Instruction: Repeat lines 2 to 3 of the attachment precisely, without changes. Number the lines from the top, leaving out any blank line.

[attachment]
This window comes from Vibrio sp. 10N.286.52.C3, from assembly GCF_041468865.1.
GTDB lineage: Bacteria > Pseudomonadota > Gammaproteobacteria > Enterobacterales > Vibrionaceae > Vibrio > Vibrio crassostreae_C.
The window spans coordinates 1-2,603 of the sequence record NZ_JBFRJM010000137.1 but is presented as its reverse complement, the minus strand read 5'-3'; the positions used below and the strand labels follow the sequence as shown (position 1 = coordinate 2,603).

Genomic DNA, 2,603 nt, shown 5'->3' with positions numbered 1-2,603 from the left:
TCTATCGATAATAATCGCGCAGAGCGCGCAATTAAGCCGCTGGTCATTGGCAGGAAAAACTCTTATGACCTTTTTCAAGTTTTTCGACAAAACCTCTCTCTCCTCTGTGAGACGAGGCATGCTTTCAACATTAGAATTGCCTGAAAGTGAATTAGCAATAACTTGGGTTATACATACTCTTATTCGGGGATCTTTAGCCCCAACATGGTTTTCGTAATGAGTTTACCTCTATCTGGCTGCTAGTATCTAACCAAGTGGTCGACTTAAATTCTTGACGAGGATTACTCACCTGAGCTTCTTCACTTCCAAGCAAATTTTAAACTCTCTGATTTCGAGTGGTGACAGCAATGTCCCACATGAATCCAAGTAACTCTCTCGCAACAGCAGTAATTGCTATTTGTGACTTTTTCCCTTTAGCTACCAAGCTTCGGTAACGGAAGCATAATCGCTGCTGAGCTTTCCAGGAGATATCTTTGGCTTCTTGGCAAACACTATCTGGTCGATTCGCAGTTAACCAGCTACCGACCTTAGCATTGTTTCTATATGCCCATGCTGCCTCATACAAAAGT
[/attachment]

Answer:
GTDB lineage: Bacteria > Pseudomonadota > Gammaproteobacteria > Enterobacterales > Vibrionaceae > Vibrio > Vibrio crassostreae_C.
The window spans coordinates 1-2,603 of the sequence record NZ_JBFRJM010000137.1 but is presented as its reverse complement, the minus strand read 5'-3'; the positions used below and the strand labels follow the sequence as shown (position 1 = coordinate 2,603).